Therefore, all reputable companies should be able to guide new talent through what is available to support their employees, knowing this can have a major impact on decision making.

Many companies offer employee networks or communities for their employees to join – a great place for education and support but also research has shown membership of such communities create a feeling of belonging beneficial to mental health.  

Other easy options to implement include offering access to external apps so use in or outside of working hours such as Capgemini’s Thrive App to help build a growth mind-set, prevent, and manage stress anxiety and other mental health conditions with the use of relaxation techniques, goal setting systems, access to a thought trainer and more.  

How you can easily get started

The first simple step is to engage with your employees and understand your demographic. You can’t support what you don’t know. Make sure your policies are inclusive and the language you use is clear, so that each employee understands what you’re offering, and don’t be afraid to start a network. The size of it doesn’t matter; the key thing is having enthusiastic people who want to engage and educate, as well as build relationships. Employees also want to know that they have a support network they can contact when they feel overwhelmed or need advice.

Most importantly, it all starts with you, the employer. It’s crucial you be kind to yourself as well as others with simple steps such as stopping to breathe. It sounds silly, but anxiety can be all encompassing and simply focusing on breathing for one minute every hour helps to regulate our bodies and focus our minds. Don’t forget to smile and say “hello”, you could be the first person the recipient has spoken to all day and you will be rewarded with endorphins when they smile and return your greeting.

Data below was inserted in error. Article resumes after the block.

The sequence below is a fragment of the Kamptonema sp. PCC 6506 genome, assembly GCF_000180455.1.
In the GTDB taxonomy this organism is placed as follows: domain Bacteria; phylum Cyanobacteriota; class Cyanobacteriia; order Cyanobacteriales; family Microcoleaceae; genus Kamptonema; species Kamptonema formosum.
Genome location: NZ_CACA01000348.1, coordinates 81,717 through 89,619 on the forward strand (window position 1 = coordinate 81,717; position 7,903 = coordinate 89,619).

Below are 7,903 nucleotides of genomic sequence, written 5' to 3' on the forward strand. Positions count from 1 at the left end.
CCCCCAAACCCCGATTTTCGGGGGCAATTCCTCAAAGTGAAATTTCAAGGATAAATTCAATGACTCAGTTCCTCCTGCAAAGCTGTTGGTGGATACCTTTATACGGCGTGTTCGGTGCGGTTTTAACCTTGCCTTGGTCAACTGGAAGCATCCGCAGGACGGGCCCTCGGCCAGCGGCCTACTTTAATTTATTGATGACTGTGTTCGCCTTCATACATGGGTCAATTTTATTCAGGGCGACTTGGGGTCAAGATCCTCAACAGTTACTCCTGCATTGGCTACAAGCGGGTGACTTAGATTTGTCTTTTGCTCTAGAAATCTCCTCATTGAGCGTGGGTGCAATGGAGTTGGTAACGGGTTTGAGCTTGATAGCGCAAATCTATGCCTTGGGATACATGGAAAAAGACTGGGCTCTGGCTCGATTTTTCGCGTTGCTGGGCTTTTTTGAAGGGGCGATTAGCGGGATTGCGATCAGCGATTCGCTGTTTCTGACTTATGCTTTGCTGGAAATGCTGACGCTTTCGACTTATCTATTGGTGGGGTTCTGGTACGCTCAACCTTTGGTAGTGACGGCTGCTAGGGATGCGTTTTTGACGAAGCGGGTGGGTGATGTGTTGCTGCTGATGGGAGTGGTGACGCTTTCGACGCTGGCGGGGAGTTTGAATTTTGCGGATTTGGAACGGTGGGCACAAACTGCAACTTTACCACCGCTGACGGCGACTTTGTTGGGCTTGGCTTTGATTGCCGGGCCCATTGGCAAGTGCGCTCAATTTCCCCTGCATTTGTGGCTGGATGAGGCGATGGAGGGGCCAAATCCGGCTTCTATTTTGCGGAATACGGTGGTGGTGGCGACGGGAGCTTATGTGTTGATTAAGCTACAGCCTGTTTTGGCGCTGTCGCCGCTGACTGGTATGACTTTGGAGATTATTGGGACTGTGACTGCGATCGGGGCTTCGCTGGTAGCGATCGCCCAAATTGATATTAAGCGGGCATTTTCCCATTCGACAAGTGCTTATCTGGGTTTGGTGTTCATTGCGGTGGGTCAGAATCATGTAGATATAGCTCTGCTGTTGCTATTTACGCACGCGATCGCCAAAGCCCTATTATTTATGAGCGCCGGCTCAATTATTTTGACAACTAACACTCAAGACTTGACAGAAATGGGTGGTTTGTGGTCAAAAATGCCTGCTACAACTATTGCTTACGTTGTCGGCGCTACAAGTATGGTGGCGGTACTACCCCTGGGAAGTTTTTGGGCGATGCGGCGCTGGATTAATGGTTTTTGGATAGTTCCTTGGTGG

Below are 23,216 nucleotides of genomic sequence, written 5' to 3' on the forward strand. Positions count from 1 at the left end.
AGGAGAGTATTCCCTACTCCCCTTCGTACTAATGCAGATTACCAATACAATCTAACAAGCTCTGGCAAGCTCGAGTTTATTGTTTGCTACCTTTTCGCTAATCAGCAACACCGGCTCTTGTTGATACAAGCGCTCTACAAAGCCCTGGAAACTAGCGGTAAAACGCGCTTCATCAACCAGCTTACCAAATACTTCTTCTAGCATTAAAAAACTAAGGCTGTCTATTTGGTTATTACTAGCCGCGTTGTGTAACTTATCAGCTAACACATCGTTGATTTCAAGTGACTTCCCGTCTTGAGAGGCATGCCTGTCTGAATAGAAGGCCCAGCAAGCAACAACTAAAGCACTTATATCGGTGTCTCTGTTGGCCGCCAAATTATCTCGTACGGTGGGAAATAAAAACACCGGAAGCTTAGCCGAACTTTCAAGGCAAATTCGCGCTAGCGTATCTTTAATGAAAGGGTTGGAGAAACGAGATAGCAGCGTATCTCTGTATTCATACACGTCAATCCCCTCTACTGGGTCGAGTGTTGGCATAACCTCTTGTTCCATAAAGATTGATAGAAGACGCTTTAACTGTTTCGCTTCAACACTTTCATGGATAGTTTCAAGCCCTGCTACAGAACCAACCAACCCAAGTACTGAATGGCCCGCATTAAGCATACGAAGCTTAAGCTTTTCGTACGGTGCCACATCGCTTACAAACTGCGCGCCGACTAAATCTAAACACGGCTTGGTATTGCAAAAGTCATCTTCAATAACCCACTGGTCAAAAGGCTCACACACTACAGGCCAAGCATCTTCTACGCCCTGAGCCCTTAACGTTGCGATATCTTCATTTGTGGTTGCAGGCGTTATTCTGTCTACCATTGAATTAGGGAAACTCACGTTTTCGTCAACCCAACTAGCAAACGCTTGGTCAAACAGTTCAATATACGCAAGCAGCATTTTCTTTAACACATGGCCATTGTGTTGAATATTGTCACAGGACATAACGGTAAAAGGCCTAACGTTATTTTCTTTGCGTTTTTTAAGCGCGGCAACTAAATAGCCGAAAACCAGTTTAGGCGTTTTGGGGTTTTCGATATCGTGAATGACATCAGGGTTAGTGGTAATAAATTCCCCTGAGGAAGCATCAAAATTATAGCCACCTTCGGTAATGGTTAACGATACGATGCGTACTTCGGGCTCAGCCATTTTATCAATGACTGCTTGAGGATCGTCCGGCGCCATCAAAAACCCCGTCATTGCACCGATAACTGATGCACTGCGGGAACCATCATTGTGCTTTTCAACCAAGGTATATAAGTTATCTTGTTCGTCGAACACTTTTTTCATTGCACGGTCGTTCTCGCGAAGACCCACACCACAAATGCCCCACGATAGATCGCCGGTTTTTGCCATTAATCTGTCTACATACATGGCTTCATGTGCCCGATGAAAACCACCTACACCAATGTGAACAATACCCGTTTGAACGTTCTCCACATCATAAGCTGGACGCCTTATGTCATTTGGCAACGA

Always be conscious of your surroundings and how others might be feeling. A quick chat can open all kinds of connections and similarities and can make both you and the recipient feel good.  This type of behaviour is contagious and the more each of us do this, the more inclusive our workplaces will become.

And lastly try to make time in your day for work, exercise, socialising and relaxing. Easy to say and hard to do but human beings need all four elements to keep physically and mentally well.


As humans, we sure know that not every day is easy. So why do we often forget that many are faced with similar daily and ongoing challenges that may prevent them from giving their full potential in the workplace?

Stepping into 2023, It has become a common place to hear colleagues talking about a broad range of subjects related to wellbeing, both physical and mental, and therefore it should be at the top of the agenda for every company to support their employees in both aspects.

Afterall, a company is like a well-oiled machine. Wellbeing is a key element of keeping the system running and without paying attention to this vital part of the system, the business will fail to run successfully.

By Andy Goff, Diversity & Inclusion Manager, Capgemini

Related Articles